NCCA report confirms that ERB and Ethics course will not meet human rights standards

by Michael Nugent on February 15, 2017

NCCA-Consultation-860x450_cThe National Council of Curriculum and Assessment has published its long-awaited report regarding the proposed course on Education about Religions, Beliefs and Ethics.

The Report vindicates the analysis of Atheist Ireland that any new course on ERB and ethics cannot be implemented in accordance with the Constitution and Human Rights law.

It is clear that the legislation underpinning our education system is undermining the rights of parents and their children to a human rights based education.

It is clear From the NCCA Report that any new course in ERB and ethics will not be introduced in accordance with the Recommendation from the Forum on Patronage and Pluralism.

If you are still wondering about the grip that the Catholic Church has on Irish schools, please follow this link to read some sample quotes from Catholic educators in their submissions to the NCCA report.

The Forum on Patronage & Pluralism had recommended that a new course on ERB & Ethics be introduced in line with the Toledo Guiding Principles. The Toledo Guiding Principles are international human rights based Guidelines on teaching about Religions, beliefs and ethics.

The Forum Recommendation said “that all children have a right to receive education in ERB and Ethics and that the state has the responsibility to ensure that this is provided”.

The Report from the NCCA shows that the Education Act 1998 is a barrier to ensuring that any course on ERB and ethics is delivered in an objective, critical and pluralistic manner. The legislation pertaining to the duties of the patron body combined with the structure of the school patronage system means that the rights of all children cannot be guaranteed and respected in our education system.

Denying children their right to an education in ERB and ethics Children because the education system cannot guarantee and protect their human rights undermines pluralism and inclusion.

The Recommendation from the Forum was that:

The Advisory Group is of the view that all children have the right to receive education in ERB and Ethics and the State has the responsibility to ensure that this is provided.

The Advisory Group requests that the NCCA, with assistance from the partners and mindful of existing programmes, should develop curriculum and teacher guidelines for ERB and Ethics, in line with the Toledo Principles, the RedCo, and the Cambridge Primary Review.

The Advisory Group has a particular concern for those children who do not participate in religious programmes in denominational schools. They may go through their primary schooling without any ERB and ethical education. For these children, the proposed programmes in ERB and Ethics are of central importance.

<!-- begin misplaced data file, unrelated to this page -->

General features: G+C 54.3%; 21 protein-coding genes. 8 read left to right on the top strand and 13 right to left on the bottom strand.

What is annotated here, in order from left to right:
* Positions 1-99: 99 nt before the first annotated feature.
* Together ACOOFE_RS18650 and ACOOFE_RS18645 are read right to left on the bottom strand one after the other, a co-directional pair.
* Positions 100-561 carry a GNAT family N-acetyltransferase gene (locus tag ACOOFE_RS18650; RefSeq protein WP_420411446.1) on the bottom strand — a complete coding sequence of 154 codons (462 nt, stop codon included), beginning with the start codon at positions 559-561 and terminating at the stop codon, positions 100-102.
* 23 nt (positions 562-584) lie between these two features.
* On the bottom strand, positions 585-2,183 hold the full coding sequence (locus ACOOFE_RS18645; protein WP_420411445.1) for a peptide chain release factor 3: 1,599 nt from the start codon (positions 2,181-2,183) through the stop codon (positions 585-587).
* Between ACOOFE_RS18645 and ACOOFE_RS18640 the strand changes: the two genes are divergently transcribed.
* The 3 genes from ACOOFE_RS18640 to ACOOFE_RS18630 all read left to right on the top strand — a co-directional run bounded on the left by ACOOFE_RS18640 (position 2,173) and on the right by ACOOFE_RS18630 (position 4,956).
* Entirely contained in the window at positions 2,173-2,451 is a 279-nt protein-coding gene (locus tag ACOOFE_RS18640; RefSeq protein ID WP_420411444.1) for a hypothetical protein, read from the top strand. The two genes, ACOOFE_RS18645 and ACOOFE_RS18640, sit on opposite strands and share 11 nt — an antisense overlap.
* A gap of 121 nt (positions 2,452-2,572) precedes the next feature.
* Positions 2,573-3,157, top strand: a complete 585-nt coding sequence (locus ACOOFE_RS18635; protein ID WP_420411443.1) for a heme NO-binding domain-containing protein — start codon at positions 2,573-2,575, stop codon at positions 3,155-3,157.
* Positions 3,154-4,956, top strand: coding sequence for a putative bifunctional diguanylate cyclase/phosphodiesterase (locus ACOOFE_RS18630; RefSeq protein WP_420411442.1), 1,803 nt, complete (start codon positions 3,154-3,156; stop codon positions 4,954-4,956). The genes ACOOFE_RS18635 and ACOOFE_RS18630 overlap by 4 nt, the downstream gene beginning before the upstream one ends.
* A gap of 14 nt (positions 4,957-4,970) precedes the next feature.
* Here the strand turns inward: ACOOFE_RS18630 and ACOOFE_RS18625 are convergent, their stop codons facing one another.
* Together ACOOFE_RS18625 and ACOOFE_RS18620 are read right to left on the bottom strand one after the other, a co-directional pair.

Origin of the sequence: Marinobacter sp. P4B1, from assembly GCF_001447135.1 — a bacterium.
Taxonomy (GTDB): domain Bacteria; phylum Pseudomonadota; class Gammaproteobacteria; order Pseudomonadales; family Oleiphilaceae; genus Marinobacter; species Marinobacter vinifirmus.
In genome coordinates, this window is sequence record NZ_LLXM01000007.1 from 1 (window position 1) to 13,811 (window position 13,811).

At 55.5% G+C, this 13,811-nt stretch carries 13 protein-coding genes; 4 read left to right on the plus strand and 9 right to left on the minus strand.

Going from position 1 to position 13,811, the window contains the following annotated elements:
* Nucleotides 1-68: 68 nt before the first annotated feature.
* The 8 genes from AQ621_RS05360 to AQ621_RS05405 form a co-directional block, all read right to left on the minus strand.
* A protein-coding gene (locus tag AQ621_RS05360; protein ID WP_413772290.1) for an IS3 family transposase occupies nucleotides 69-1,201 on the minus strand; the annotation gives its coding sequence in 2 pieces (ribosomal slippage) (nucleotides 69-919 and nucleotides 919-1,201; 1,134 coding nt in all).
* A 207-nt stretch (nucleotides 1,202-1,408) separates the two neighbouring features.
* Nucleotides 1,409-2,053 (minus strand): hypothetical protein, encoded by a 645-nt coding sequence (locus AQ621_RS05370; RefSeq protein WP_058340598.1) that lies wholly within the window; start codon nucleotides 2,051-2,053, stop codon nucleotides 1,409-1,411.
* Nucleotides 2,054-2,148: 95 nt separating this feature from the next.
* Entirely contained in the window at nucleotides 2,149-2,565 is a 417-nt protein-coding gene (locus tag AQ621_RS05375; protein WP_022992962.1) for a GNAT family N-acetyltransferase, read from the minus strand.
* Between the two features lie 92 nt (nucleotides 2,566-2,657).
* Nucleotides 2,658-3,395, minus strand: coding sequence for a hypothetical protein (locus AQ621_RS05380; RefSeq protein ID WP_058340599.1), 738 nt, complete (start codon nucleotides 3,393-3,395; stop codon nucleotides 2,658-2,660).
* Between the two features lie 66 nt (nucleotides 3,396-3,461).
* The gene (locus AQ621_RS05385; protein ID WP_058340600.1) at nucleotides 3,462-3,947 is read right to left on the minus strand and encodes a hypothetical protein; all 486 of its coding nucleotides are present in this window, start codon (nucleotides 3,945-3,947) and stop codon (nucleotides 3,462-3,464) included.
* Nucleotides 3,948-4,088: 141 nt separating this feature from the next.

Relevant extracts from the NCCA Report are:

“Incorporating learning experiences associated with ERB and Ethics within and across areas of a newly presented primary school curriculum would give all children the opportunities to engage with ERB and Ethics, although not in the same way the Forum on Patronage and Pluralism in the Primary Sector (Coolahan et al., 2012) seemed to envisage. As described earlier, the legislation pertaining to the duties of the patron body, combined with the structure of the school patronage system and the reality of curriculum overload in primary classrooms, present substantial obstacles to the inclusion of an additional ERB and Ethics curriculum or subject into the current primary curriculum.”

“The consultation brought to light many issues and systemic features that, while external to the development of curriculum and beyond the remit of the NCCA, have a significant impact on curriculum implementation in primary schools. The legislation underpinning our education system is one such feature. The Education Act (1998), while recognising the rights of the patron body, has the unintended effect of limiting what is achievable through a state curriculum in Education about Religions and Beliefs and Ethics. This challenge arises not from the patron bodies which have a legislative right to teach the primary curriculum in accordance with the ethos of their schools, but rather by the structure of the primary school system which is predominantly faith-based. The provision of Sections 9(d), 15(2)(b) and 30(2)(b), among others, are potential barriers to the type of ‘objective, critical and pluralist’ approaches advocated in the proposals for a curriculum in ERB and Ethics.”

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